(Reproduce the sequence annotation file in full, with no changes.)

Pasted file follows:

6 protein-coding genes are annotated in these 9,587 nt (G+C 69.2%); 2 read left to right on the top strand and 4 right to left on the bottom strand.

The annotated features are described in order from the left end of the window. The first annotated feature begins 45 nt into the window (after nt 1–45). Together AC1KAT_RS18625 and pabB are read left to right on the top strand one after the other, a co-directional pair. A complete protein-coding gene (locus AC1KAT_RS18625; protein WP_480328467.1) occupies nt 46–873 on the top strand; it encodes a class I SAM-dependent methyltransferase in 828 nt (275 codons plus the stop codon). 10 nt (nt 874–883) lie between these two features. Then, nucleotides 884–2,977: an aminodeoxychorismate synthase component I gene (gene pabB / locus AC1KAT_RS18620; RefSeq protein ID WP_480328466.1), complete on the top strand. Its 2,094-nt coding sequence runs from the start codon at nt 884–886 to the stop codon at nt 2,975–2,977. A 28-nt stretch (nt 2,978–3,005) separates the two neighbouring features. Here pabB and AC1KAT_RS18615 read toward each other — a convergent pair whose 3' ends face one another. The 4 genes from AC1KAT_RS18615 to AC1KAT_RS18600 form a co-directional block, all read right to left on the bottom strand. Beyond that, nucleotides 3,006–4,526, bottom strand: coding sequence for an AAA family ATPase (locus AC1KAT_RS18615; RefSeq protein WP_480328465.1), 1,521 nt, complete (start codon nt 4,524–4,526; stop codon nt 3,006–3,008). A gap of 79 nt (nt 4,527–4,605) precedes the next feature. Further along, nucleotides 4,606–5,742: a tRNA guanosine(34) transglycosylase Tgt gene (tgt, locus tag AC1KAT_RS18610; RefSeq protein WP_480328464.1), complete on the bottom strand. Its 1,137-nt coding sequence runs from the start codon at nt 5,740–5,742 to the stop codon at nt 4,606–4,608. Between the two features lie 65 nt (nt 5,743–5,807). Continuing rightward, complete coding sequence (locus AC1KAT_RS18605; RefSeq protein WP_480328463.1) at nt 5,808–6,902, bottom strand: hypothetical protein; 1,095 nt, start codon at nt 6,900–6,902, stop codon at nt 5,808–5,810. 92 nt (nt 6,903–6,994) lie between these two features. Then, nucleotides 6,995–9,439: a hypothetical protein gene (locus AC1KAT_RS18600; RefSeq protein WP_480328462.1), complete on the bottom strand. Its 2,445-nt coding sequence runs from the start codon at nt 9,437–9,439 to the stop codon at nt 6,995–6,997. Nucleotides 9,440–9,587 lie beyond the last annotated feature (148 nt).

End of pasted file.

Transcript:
6 protein-coding genes are annotated in these 9,587 nt (G+C 69.2%); 2 read left to right on the top strand and 4 right to left on the bottom strand.

The annotated features are described in order from the left end of the window. The first annotated feature begins 45 nt into the window (after nt 1–45). Together AC1KAT_RS18625 and pabB are read left to right on the top strand one after the other, a co-directional pair. A complete protein-coding gene (locus AC1KAT_RS18625; protein WP_480328467.1) occupies nt 46–873 on the top strand; it encodes a class I SAM-dependent methyltransferase in 828 nt (275 codons plus the stop codon). 10 nt (nt 874–883) lie between these two features. Then, nucleotides 884–2,977: an aminodeoxychorismate synthase component I gene (gene pabB / locus AC1KAT_RS18620; RefSeq protein ID WP_480328466.1), complete on the top strand. Its 2,094-nt coding sequence runs from the start codon at nt 884–886 to the stop codon at nt 2,975–2,977. A 28-nt stretch (nt 2,978–3,005) separates the two neighbouring features. Here pabB and AC1KAT_RS18615 read toward each other — a convergent pair whose 3' ends face one another. The 4 genes from AC1KAT_RS18615 to AC1KAT_RS18600 form a co-directional block, all read right to left on the bottom strand. Beyond that, nucleotides 3,006–4,526, bottom strand: coding sequence for an AAA family ATPase (locus AC1KAT_RS18615; RefSeq protein WP_480328465.1), 1,521 nt, complete (start codon nt 4,524–4,526; stop codon nt 3,006–3,008). A gap of 79 nt (nt 4,527–4,605) precedes the next feature. Further along, nucleotides 4,606–5,742: a tRNA guanosine(34) transglycosylase Tgt gene (tgt, locus tag AC1KAT_RS18610; RefSeq protein WP_480328464.1), complete on the bottom strand. Its 1,137-nt coding sequence runs from the start codon at nt 5,740–5,742 to the stop codon at nt 4,606–4,608. Between the two features lie 65 nt (nt 5,743–5,807). Continuing rightward, complete coding sequence (locus AC1KAT_RS18605; RefSeq protein WP_480328463.1) at nt 5,808–6,902, bottom strand: hypothetical protein; 1,095 nt, start codon at nt 6,900–6,902, stop codon at nt 5,808–5,810. 92 nt (nt 6,903–6,994) lie between these two features. Then, nucleotides 6,995–9,439: a hypothetical protein gene (locus AC1KAT_RS18600; RefSeq protein WP_480328462.1), complete on the bottom strand. Its 2,445-nt coding sequence runs from the start codon at nt 9,437–9,439 to the stop codon at nt 6,995–6,997. Nucleotides 9,440–9,587 lie beyond the last annotated feature (148 nt).